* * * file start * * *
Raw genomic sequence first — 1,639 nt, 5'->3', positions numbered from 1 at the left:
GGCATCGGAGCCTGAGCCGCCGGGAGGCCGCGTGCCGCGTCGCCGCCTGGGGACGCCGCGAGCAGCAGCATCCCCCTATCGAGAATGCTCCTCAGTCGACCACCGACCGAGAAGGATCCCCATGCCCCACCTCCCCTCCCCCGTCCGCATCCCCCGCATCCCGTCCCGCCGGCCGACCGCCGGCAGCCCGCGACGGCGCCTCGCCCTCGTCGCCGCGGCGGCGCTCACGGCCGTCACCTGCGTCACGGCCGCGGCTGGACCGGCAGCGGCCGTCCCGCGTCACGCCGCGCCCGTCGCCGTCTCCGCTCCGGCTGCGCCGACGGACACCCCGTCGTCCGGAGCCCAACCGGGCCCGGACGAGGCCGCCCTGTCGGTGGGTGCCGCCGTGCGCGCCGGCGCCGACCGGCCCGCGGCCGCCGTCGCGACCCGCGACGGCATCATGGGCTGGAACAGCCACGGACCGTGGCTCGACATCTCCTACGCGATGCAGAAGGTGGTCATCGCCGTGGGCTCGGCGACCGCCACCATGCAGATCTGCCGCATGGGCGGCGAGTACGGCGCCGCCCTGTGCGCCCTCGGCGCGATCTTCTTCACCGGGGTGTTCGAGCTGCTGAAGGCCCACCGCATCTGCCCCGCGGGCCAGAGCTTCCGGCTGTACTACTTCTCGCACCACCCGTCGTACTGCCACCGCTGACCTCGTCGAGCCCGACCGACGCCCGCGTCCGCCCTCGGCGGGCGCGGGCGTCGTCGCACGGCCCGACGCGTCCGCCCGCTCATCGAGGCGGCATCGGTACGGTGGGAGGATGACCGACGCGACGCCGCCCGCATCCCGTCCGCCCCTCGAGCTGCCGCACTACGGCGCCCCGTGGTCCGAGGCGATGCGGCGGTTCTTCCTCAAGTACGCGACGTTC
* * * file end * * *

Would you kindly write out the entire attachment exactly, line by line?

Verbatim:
Raw genomic sequence first — 1,639 nt, 5'->3', positions numbered from 1 at the left:
GGCATCGGAGCCTGAGCCGCCGGGAGGCCGCGTGCCGCGTCGCCGCCTGGGGACGCCGCGAGCAGCAGCATCCCCCTATCGAGAATGCTCCTCAGTCGACCACCGACCGAGAAGGATCCCCATGCCCCACCTCCCCTCCCCCGTCCGCATCCCCCGCATCCCGTCCCGCCGGCCGACCGCCGGCAGCCCGCGACGGCGCCTCGCCCTCGTCGCCGCGGCGGCGCTCACGGCCGTCACCTGCGTCACGGCCGCGGCTGGACCGGCAGCGGCCGTCCCGCGTCACGCCGCGCCCGTCGCCGTCTCCGCTCCGGCTGCGCCGACGGACACCCCGTCGTCCGGAGCCCAACCGGGCCCGGACGAGGCCGCCCTGTCGGTGGGTGCCGCCGTGCGCGCCGGCGCCGACCGGCCCGCGGCCGCCGTCGCGACCCGCGACGGCATCATGGGCTGGAACAGCCACGGACCGTGGCTCGACATCTCCTACGCGATGCAGAAGGTGGTCATCGCCGTGGGCTCGGCGACCGCCACCATGCAGATCTGCCGCATGGGCGGCGAGTACGGCGCCGCCCTGTGCGCCCTCGGCGCGATCTTCTTCACCGGGGTGTTCGAGCTGCTGAAGGCCCACCGCATCTGCCCCGCGGGCCAGAGCTTCCGGCTGTACTACTTCTCGCACCACCCGTCGTACTGCCACCGCTGACCTCGTCGAGCCCGACCGACGCCCGCGTCCGCCCTCGGCGGGCGCGGGCGTCGTCGCACGGCCCGACGCGTCCGCCCGCTCATCGAGGCGGCATCGGTACGGTGGGAGGATGACCGACGCGACGCCGCCCGCATCCCGTCCGCCCCTCGAGCTGCCGCACTACGGCGCCCCGTGGTCCGAGGCGATGCGGCGGTTCTTCCTCAAGTACGCGACGTTC